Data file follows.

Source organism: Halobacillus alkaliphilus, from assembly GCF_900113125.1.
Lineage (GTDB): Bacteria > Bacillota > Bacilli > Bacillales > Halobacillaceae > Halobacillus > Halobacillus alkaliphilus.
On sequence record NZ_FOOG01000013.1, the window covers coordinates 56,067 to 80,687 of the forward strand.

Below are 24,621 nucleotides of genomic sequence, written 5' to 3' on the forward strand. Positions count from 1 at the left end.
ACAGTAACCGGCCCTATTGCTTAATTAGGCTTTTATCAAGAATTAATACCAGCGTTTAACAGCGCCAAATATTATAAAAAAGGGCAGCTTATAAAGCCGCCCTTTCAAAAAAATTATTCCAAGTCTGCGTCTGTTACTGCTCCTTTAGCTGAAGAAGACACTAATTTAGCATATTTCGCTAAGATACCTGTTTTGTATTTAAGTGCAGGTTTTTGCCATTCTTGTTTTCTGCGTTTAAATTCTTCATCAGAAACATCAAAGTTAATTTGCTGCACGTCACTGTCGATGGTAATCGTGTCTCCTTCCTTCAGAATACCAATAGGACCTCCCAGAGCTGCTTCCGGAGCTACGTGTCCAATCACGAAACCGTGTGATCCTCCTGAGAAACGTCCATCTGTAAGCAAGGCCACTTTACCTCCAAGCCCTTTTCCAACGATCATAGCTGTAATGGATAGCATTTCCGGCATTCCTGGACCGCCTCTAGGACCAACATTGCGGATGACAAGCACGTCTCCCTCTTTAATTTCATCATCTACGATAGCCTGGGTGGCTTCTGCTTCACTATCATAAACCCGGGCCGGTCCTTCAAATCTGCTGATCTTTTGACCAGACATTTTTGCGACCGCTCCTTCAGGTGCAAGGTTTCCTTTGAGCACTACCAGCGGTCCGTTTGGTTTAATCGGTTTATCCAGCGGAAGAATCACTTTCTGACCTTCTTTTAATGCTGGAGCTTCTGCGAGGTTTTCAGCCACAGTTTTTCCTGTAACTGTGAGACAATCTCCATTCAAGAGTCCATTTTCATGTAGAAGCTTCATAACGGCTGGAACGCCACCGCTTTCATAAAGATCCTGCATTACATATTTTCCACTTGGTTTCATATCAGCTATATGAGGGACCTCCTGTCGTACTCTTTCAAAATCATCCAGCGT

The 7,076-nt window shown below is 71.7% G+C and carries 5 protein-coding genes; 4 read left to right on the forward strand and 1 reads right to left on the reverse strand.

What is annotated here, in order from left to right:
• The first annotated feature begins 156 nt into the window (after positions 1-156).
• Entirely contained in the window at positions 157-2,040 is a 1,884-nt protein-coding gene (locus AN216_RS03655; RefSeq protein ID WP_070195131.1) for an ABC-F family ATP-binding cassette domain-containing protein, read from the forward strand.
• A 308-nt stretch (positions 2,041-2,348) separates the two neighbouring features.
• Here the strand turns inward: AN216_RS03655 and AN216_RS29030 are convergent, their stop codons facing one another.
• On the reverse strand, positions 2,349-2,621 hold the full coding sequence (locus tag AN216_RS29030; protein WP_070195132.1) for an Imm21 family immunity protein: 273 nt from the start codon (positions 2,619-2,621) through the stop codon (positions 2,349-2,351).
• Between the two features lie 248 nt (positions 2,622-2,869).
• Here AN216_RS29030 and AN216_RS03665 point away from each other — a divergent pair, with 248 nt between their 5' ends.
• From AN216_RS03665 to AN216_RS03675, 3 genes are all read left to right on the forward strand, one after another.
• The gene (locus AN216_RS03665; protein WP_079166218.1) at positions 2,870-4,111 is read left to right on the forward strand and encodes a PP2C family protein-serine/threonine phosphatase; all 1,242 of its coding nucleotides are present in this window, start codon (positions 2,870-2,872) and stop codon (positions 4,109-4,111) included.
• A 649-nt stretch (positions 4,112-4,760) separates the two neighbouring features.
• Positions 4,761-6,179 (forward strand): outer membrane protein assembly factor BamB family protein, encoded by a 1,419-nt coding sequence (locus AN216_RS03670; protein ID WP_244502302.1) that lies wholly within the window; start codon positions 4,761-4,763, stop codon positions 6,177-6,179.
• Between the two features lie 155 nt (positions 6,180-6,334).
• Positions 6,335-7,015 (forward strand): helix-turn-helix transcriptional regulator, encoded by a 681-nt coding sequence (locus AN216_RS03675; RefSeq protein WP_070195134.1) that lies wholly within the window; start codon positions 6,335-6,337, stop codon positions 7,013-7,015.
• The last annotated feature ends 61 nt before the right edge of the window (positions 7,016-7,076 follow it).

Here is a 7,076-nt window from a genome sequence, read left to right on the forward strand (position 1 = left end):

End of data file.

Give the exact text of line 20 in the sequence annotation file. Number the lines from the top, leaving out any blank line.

• Positions 6,335-7,015 (forward strand): helix-turn-helix transcriptional regulator, encoded by a 681-nt coding sequence (locus AN216_RS03675; RefSeq protein WP_070195134.1) that lies wholly within the window; start codon positions 6,335-6,337, stop codon positions 7,013-7,015.